This story is part of a blog series called, “Your Story: a conversation on mental and emotional health and disabilities.” Please read with a heart open and understanding – free of judgement.
Please be aware within this interview topics such as: chronic illness, fear and anxiety, and anxiety attacks are brought up. If these topics affect you in any way please stop reading, talk with a someone you trust, or contact a mental health professional immediately. You may also call the Suicide Hotline 800-273-TALK (8255).
A Note On Editing
Minor changes were made to help make the interview easier to read. I have also taken the liberty to add a few comments within the interview. They are clearly marked in italics.
By way of Introduction
This story was shared by Ona (pronounced like Elsa’s sister Anna from Frozen. But Ona came first and is many years older than the original Frozen movie.) In her story, she recounts how her mental health is tied hand in hand with her physical health and the chronic illness she struggles with every day.
She is not alone in this. Many men and women who struggle with some aspect of their physical health also experience the trials associated with their mental health as well. A couple examples that come to mind: individuals diagnosed with cancer experience anxiety, depression, hopelessness, and grief; individuals diagnosed with fibromyalgia live with daily chronic pain that can become so unbearable that they take their own lives.
Chronic illness and chronic pain are silent and invisible diseases. Microscopic and with often unknown causes, they affect every aspect of an individuals life. And more often than not, once they are diagnosed, they will live with these invisible chronic ailments for the rest of their lives.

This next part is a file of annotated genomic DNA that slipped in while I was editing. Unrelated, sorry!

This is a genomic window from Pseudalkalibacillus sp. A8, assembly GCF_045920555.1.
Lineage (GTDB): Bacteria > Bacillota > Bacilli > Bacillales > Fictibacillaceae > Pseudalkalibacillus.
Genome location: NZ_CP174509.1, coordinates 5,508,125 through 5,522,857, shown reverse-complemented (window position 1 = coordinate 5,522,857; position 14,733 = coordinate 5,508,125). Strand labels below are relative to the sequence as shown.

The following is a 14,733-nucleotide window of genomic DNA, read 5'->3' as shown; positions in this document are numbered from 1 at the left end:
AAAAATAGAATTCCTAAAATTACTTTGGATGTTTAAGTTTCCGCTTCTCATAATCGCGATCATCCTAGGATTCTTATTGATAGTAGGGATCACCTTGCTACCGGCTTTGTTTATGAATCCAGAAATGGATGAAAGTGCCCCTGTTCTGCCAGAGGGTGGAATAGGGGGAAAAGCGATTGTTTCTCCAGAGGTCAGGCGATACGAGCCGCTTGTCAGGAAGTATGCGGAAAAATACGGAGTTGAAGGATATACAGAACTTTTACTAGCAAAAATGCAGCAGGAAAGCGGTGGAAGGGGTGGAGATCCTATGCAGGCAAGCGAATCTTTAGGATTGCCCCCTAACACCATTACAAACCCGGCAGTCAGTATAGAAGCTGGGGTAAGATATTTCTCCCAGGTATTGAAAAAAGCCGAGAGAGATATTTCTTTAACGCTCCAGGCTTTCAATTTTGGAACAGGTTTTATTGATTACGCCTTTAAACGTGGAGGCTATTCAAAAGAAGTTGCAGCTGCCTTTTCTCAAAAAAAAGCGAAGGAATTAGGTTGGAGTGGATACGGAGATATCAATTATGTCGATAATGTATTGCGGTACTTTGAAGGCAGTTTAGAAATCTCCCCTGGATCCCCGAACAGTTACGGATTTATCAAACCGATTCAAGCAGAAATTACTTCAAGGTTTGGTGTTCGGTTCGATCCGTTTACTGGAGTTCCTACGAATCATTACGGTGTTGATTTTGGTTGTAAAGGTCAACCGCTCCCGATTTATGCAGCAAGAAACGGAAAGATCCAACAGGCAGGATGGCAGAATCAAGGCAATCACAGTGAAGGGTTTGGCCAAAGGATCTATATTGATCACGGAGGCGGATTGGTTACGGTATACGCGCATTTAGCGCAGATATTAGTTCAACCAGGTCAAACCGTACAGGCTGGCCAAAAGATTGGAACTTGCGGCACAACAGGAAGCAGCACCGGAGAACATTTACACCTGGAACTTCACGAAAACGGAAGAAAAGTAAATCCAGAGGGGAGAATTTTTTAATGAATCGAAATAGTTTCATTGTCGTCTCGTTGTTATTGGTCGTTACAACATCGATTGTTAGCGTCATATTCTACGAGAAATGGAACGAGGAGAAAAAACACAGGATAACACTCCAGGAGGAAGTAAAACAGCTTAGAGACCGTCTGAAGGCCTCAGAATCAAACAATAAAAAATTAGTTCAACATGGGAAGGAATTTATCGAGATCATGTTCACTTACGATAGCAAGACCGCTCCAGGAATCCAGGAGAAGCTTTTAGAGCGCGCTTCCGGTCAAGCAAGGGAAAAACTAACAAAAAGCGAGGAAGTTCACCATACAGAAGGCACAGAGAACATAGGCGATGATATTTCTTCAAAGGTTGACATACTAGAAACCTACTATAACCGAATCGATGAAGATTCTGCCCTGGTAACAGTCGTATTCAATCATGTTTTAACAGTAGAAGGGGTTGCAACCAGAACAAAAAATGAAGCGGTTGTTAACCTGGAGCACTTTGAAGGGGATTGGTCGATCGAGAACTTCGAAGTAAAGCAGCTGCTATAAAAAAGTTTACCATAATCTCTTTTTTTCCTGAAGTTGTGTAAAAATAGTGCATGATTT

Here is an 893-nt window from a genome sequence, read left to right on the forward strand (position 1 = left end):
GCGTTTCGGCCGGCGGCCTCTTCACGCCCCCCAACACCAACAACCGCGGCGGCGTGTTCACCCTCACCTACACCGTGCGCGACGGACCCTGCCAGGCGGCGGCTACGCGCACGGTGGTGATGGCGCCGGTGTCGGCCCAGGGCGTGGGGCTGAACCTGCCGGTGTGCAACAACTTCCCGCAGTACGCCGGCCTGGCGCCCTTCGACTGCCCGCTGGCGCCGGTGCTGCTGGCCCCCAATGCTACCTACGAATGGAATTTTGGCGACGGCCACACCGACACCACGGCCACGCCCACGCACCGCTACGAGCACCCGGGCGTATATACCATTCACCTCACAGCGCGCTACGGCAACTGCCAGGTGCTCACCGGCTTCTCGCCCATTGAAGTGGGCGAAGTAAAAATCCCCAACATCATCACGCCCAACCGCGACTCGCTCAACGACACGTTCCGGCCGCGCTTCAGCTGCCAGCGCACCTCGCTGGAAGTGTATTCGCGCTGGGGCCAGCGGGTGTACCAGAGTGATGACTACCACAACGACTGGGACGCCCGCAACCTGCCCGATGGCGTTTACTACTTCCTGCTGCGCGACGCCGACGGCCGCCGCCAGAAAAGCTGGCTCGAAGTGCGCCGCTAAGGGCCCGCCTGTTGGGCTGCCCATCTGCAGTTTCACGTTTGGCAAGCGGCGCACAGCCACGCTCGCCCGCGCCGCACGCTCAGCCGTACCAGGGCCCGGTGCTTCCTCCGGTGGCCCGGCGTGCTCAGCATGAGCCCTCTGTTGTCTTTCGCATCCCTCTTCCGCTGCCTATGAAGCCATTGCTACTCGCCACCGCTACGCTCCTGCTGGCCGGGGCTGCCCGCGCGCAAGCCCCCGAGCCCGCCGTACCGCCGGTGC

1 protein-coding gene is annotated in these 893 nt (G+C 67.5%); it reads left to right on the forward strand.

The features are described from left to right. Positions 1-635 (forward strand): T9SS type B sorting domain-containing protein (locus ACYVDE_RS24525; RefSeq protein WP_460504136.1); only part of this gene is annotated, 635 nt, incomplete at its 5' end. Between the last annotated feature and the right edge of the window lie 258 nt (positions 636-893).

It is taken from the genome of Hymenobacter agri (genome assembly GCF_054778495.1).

When did you realize there was something mentally or emotionally wrong? And what did you do about it?
Trigger warning: this answer shares details about how an anxiety attack feels.
Just following my 21st birthday, I was diagnosed with Ulcerative Colitis.
I didn’t realize then how interwoven mental and physical illness was. That realization came about a week later.
I was left home alone, and something snapped inside me. I felt totally out of control; I was terrified and in pain. I couldn’t think. I just felt this weight like I couldn’t breath. I knew I needed help. I didn’t want to call my Mom because she had just barely left for work, and I felt so guilty bothering her. Finally (I believe though divine guidance) I chose to call a close family friend. all I remember asking her was, “Will you please breathe with me?” She took immediate action and came over, she sat with me, helped me calm down, and didn’t leave until my mom got home. That was my first time having an anxiety attack. I have continued to have them since although more infrequently. I knew I was going to need help, but didn’t feel comfortable with counseling. Instead, I started to meditate. I took lots of baths, started using essential oils, and tried to be patient as I learned through this healing process.